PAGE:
Wouldn't it be great if we could all get jetpacks and go flying this weekend? Well, we can. Often thought of as a far-off technology that's yet to be realized, jetpack technology has actually been around for a while now. Sure, some models are just dangerous toys made by kooks, but the truth is jetpacks are for real, and flying today.
If you have $125,000 burning a hole in your pocket, you could buy a jetpack right now from a company called Tecaeromex. There's a dual-fanned contraption that's already gotten off the ground and might soon be available. A water-powered belt is currently zipping around at 45mph. And there's even a turbojet belt in development that might soon let you fly for 9 minutes and travel 11 miles. Continue reading for a tour of all four jetpack types soaring today.
1. Hydrogen peroxide jetpack
This is the James Bond jetpack, powered by hydrogen peroxide and just barely light enough to wear on your back. Based on the Bell Aerosystems jetpack built for the U.S. military and first flown untethered in 1961, its propulsion is more like a water balloon than a jet engine. When the fuel comes in contact with a catalyst such as silver or platinum, the liquid quickly decomposes into water vapor and oxygen, expanding through two nozzles, and providing enough thrust to lift a 180-pound person.
State of the art: There are two major players. Tecaeromex offers the only jetpack for sale right now, and once you've laid down the $125,000 for the unit itself, you'll have to go through 50 test flights just learn how to control it. Then there's Jetpack international (Jet P.I.), the company that handles most of the exhibition flying these days. It flies the Go-Fast Jetpack H2O2-Z you see in the video above. It holds eight gallons of fuel that can propel it for 43 seconds at a maximum speed of 77 mph.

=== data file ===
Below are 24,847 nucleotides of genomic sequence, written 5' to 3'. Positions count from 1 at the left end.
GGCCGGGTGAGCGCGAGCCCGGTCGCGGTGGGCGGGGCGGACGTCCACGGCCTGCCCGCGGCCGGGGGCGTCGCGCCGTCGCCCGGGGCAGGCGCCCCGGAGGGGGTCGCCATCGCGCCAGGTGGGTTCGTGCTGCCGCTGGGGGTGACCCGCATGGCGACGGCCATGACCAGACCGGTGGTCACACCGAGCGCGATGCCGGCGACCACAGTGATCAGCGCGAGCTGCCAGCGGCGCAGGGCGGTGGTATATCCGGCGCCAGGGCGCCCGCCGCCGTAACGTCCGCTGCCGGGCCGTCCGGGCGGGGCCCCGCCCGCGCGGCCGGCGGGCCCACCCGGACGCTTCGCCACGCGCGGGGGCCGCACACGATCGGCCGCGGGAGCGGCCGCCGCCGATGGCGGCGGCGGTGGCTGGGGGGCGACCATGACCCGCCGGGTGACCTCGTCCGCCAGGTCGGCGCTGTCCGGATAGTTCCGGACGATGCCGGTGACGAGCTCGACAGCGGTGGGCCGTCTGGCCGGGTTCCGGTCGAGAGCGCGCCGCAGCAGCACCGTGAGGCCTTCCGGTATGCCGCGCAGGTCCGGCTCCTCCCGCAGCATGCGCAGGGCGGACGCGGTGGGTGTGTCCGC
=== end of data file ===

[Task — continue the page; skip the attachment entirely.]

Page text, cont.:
Limitations: Even though both jetpacks use the latest aerospace materials such as carbon fiber, Kevlar, titanium and aluminum, the 78-pound H2O2-Z, the longest-flying model yet, is still limited to a maximum airborne time of 41 seconds. The jetpacks' peroxide propellant is expensive and hard to come by, they're so dangerous that only skydivers need apply, and they're difficult to learn how to fly since there's no simulator.
Applications: According to Tecaeromex's Juan Lozano, don't expect to depend on it to fly you to work every morning. For flying short exhibition flights, that huge chunk of change might be a good investment, says Lozano: "The flight time is very limited, but it is a great business for shows, special events and sport events because you charge about $25,000 for each flight. So the business is great."
Our take:To see a guy flying around with a jetpack is a spectacular sight, and that's the only use for the devices these days. It takes a lot of skill to fly one, too. If control of a jetpack could be computer-assisted, it would be a lot safer. This might be possible someday, according to Tecaeromex's Juan Lozano: "Now we see micro toys that are stabilized in flight. Maybe someday you will be able to fly your own jetpack with software similar to that used in the two-wheel standup vehicles like the Segway, that is computer stabilized." However, it's going to be difficult to extend the flying time of this design, because the weight of the fuel will become too cumbersome for most people to carry on their backs. This technology it looks like it'll be stuck in the realm of the carnival trick.
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